Taxation of employee expenses

    The Treasury has released a response to the consultation launched in March 2017 concerning the taxation of employee expenses. Whilst no wholesale changes are planned, further work is going to include a focus on travel and subsistence claims and a consultation on the scope of work related training costs.

    Following 53 written contributions from a cross section of accountants, representative bodies and individual employees and a programme of 11 meetings between HMRC, HM Treasury and 30 stakeholders across London, Derby, Leeds and Edinburgh, the response to the consultation is best described as ‘steady as she goes.’

    The initial objectives of the consultation focused on three particular issues, namely whether the rules surrounding the taxation of employee expenses were clear and simple, whether the rules were fit for purpose in a modern economy and, finally, to explore why the cost of tax relief on non-reimbursed expenses by employers had increased by 25% between 2013/14 and 2015/16.

    Whilst acknowledging improvements could be made, responses to the consultation portray a business community with little appetite for significant reform and broadly happy that the rules still reflect expenses employees continue to incur. The rules were found to be well-established and understood by employers, although claims for travel and subsistence were found to be particularly confusing for employees, with some respondents finding the system to claim relief difficult to navigate. Some respondents also commented about the increase in working from home and the prevalence of employees working between several different offices, as helping contribute to the confusion.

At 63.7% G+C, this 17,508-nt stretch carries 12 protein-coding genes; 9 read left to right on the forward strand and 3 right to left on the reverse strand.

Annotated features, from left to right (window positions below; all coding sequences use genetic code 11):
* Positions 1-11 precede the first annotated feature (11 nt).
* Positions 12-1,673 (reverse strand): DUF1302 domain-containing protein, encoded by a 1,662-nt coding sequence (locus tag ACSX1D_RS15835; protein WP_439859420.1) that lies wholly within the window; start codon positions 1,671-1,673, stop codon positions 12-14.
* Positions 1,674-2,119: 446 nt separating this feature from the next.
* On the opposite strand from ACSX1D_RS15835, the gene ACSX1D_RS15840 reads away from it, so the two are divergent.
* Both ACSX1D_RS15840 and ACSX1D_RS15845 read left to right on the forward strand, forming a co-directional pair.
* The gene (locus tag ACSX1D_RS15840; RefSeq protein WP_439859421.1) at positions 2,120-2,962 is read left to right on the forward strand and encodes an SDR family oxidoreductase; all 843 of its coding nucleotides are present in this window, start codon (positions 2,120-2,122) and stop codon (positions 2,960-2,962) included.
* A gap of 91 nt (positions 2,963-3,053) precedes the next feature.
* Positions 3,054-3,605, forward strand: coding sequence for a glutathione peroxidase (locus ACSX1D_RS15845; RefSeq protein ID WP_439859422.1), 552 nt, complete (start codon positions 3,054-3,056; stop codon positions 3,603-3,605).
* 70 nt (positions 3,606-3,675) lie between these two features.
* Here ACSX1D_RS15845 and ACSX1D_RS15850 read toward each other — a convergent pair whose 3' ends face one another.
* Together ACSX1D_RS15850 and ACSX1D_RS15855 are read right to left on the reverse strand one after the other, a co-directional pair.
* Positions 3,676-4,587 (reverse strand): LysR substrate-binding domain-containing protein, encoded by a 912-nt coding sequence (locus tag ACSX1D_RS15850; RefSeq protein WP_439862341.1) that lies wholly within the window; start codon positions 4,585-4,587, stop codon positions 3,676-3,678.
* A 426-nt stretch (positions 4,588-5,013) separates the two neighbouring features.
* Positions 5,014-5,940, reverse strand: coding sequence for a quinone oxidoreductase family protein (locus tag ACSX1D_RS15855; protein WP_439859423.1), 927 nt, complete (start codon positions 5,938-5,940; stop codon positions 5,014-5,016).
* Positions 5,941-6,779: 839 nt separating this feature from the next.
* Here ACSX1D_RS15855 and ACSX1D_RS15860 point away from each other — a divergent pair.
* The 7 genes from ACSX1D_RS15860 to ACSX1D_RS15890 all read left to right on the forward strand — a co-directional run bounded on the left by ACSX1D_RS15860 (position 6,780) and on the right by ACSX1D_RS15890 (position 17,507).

The sharp jump in the cost of claims was put down to a combination of improved awareness by employees of how to claim, some businesses reimbursing less generously than before to keep costs down and the rise of advertising by tax refund firms.

    Moving forward, the concern around travel and subsistence claims is tempered by the desire to avoid replacing one set of complex rules with an equally complicated set of reforms, so whilst no changes are planned at the moment further discussions are going to take place with external stakeholders to explore potential improvements.

    Of more interest is likely to be a consultation due to be brought forward in the spring of 2018, to address the inequality surrounding training costs. If an employer pays for a training course, tax relief is available. However, if an employee were to fund the same course, the cost would not be reimbursed. The consultation is going to examine the scope of tax relief currently available to employees and the self-employed for work related training costs. The government is keen to support life-long learning, so some changes can be expected.

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